NewsBusters reported Sunday that the media's fascination with record low ice in the Arctic ignored history while relying on satellite data that's only been around since 1979.
At the same time, the press have totally boycotted news from the Southern Hemisphere where ice and snow levels are currently at their highest since data have been collected.
Pretty convenient wouldn't you agree?
Meteorologist Joe D'Aleo wrote at IceCap Tuesday (emphasis added throughout, h/t Marc Morano):
While the news focus has been on the lowest ice extent since satellite monitoring began in 1979 for the Arctic, the Southern Hemisphere (Antarctica) has quietly set a new record for most ice extent since 1979.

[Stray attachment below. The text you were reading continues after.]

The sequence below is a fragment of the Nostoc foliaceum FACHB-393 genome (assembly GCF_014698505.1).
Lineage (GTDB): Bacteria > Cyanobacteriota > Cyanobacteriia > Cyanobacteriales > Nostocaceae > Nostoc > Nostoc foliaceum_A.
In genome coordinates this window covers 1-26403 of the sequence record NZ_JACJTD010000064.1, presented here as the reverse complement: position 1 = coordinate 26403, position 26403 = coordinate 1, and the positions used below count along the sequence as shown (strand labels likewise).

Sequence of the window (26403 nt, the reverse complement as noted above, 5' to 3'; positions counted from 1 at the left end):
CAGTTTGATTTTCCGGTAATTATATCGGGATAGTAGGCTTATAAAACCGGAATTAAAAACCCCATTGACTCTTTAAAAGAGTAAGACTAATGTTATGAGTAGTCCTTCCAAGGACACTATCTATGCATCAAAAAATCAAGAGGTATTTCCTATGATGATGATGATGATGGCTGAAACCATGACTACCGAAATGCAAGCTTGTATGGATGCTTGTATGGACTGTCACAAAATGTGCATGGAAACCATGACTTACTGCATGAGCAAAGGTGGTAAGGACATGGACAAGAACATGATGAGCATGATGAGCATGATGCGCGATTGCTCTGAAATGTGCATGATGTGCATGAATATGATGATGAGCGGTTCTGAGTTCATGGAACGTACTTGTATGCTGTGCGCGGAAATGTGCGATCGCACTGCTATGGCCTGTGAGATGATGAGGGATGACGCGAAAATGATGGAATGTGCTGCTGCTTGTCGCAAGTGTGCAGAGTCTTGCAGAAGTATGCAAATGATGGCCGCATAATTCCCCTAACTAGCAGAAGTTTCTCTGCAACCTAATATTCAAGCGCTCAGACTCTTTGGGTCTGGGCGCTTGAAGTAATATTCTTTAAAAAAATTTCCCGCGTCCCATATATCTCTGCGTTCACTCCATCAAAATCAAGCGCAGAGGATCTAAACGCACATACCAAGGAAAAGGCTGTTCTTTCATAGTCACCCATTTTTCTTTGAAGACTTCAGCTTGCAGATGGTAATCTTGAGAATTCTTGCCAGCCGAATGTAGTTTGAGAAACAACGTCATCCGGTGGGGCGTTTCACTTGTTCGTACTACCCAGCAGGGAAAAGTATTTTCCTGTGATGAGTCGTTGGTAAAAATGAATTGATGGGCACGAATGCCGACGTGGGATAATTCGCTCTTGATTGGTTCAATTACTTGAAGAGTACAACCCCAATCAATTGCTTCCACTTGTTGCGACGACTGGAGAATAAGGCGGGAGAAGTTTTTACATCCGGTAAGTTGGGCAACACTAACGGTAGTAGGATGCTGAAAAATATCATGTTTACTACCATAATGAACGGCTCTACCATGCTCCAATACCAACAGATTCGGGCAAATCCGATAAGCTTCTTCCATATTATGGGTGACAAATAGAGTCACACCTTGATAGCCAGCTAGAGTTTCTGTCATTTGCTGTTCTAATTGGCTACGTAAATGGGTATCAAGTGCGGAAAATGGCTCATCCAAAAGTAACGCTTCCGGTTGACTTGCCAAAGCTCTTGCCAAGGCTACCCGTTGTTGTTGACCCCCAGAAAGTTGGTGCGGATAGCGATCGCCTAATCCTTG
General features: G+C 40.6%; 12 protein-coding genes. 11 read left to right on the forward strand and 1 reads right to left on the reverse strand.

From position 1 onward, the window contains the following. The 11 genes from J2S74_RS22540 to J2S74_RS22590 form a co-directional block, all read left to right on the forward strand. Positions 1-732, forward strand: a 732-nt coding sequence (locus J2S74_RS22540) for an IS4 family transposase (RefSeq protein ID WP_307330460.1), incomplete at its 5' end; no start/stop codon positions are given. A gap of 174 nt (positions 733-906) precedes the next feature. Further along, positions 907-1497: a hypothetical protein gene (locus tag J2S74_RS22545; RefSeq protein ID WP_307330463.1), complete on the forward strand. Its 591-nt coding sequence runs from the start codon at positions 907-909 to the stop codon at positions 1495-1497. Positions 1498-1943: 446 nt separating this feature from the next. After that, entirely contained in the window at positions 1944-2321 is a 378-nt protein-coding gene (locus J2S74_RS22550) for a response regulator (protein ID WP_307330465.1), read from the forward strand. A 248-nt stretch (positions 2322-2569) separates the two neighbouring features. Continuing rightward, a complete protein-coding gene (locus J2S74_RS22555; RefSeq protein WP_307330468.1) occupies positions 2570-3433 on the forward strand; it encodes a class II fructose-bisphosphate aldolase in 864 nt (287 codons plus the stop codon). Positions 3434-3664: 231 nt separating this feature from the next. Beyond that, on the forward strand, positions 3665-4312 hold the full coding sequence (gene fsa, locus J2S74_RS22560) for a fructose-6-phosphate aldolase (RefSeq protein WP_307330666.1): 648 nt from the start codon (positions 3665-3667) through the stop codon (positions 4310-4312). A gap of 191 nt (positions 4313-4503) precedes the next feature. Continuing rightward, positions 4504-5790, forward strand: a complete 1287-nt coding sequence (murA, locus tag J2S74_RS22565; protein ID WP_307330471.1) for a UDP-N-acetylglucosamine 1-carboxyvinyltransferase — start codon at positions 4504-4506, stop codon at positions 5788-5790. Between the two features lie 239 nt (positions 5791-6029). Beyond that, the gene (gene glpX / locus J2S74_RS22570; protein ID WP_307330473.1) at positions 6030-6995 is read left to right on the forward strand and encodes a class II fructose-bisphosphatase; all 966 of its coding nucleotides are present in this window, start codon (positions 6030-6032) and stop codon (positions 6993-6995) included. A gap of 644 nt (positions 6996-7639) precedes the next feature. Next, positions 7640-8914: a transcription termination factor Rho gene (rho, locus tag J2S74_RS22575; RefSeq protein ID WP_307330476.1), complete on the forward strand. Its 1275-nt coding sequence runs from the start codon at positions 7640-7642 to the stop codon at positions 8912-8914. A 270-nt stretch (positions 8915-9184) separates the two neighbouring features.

Yet, that's not all the media are hiding from you about this region:
While the Antarctic Peninsula area has warmed in recent years and ice near it diminished during the Southern Hemisphere summer, the interior of Antarctica has been colder and ice elsewhere has been more extensive and longer lasting, which explains the increase in total extent. This dichotomy was shown in this World Climate Report blog posted recently with a similar tale told in this paper by Ohio State Researcher David Bromwich, who agreed "It's hard to see a global warming signal from the mainland of Antarctica right now".
Indeed, according the NASA GISS data, the South Pole winter (June/July/August) has cooled about 1 degree F since 1957 and the coldest year was 2004.
As such, this is yet another instance of media deciding what is and isn't newsworthy.